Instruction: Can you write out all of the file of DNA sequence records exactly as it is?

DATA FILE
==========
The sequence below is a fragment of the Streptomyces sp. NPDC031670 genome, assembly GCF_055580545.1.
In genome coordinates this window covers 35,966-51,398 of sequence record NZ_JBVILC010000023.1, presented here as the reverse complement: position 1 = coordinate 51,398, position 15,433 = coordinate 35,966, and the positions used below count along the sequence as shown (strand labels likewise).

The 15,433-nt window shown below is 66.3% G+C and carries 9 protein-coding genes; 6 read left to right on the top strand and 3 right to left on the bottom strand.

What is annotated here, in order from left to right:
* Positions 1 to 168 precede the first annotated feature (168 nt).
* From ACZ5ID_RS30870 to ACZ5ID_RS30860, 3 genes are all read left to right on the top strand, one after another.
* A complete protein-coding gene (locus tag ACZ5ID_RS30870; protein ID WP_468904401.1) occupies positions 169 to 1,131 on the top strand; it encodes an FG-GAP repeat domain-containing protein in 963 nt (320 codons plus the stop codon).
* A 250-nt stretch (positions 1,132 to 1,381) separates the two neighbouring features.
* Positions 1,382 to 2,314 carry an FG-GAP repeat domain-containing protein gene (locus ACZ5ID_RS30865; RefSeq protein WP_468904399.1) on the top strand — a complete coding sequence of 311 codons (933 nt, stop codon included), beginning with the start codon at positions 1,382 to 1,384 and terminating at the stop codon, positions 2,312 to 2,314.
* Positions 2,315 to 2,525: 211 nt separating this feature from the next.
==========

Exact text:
The sequence below is a fragment of the Streptomyces sp. NPDC031670 genome, assembly GCF_055580545.1.
In genome coordinates this window covers 35,966-51,398 of sequence record NZ_JBVILC010000023.1, presented here as the reverse complement: position 1 = coordinate 51,398, position 15,433 = coordinate 35,966, and the positions used below count along the sequence as shown (strand labels likewise).

The 15,433-nt window shown below is 66.3% G+C and carries 9 protein-coding genes; 6 read left to right on the top strand and 3 right to left on the bottom strand.

What is annotated here, in order from left to right:
* Positions 1 to 168 precede the first annotated feature (168 nt).
* From ACZ5ID_RS30870 to ACZ5ID_RS30860, 3 genes are all read left to right on the top strand, one after another.
* A complete protein-coding gene (locus tag ACZ5ID_RS30870; protein ID WP_468904401.1) occupies positions 169 to 1,131 on the top strand; it encodes an FG-GAP repeat domain-containing protein in 963 nt (320 codons plus the stop codon).
* A 250-nt stretch (positions 1,132 to 1,381) separates the two neighbouring features.
* Positions 1,382 to 2,314 carry an FG-GAP repeat domain-containing protein gene (locus ACZ5ID_RS30865; RefSeq protein WP_468904399.1) on the top strand — a complete coding sequence of 311 codons (933 nt, stop codon included), beginning with the start codon at positions 1,382 to 1,384 and terminating at the stop codon, positions 2,312 to 2,314.
* Positions 2,315 to 2,525: 211 nt separating this feature from the next.